Posted on: 03 April 2019 by Chloe Greenbank
Regional Gateway editor Chloë Greenbank summarises the latest happenings across airports serving business, regional and low-fare routes.
With MPs voting against all options put to the House of Commons to find a way forward for Brexit earlier this week, Britain is facing the edge of the abyss, with a no-deal scenario looking increasingly, albeit terrifyingly, like a very possible outcome.
While speakers and regional airline representatives at last week’s European Regions Airline Association (ERA) conference in Prague were of the view that there is no need to panic and it is about being prepared, there is no denying that stakeholders in Europe’s aviation sector are on high alert.
The problem for airports is that there is little they can do at this point other than participate in lobbying and spectate. Their voice has little outcome on the final negotiations.
But with all the uncertainty regional and smaller airports are facing thanks to Brexit, it’s a double blow when airlines such as WOW Air cease operations.
Offering flights to more than 20 destinations across Europe and North America, the low-cost carrier (which ceased operations on 28 March) is the latest in a series of low-fare and regional carriers to close their doors, following Flybmi and Germania earlier this year.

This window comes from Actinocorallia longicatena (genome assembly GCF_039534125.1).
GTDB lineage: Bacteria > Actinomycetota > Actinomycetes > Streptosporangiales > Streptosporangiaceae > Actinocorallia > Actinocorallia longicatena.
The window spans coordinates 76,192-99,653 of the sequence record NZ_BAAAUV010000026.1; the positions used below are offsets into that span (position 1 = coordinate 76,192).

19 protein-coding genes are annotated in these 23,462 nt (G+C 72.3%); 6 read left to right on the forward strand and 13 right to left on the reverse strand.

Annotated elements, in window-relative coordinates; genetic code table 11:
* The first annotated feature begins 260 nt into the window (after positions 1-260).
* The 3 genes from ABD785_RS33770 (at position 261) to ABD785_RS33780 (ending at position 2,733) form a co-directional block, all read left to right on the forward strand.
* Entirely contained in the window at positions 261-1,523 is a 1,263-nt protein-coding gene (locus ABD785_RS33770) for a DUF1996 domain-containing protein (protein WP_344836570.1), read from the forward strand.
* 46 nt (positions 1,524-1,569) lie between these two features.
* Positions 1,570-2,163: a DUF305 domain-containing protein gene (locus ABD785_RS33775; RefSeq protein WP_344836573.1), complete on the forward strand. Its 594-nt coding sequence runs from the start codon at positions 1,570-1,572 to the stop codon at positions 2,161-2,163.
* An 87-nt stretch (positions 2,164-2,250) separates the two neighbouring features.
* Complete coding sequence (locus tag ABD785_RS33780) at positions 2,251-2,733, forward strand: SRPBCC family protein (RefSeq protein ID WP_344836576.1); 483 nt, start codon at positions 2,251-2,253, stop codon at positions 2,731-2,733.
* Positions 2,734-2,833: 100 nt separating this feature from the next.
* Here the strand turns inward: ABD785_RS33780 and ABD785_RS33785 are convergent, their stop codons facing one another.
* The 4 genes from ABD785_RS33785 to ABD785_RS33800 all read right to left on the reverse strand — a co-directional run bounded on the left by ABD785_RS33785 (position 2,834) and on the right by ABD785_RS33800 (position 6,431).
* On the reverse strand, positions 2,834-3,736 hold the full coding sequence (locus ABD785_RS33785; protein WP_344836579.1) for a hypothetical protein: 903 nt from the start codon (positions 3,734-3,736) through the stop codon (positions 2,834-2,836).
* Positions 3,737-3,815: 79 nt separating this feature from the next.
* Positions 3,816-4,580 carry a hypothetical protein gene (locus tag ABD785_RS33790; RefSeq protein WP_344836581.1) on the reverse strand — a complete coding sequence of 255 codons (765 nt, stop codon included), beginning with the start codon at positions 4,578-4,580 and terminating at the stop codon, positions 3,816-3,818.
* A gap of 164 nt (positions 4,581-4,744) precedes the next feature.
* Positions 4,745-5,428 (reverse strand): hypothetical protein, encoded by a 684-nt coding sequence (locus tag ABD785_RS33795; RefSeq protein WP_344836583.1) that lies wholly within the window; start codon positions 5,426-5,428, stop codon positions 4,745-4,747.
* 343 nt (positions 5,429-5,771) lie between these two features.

And, on Wednesday 3 April, Flybe cancelled dozens of flights from Belfast and Birmingham airports as it entered discussions over potential job losses.
Christine Ourmieres-Widener, Flybe’s CEO, told reporters that the disruption had only affected 5% of flights and that the company hoped to resume “normal operations as soon as possible.”
She did, however, warn that “Flybe’s plan to restructure and reduce its jet operations across many bases is part of the company’s long-standing objective to stabilise the business.”
Proposed cuts will affect Doncaster, Norwich and Exeter, as well as Cardiff, as the company seeks to drop expensive jet operations in favour of cheaper turboprop routes.
Brexit or not, the aviation landscape is changing and this is certainly no time for airports to be resting on their laurels.
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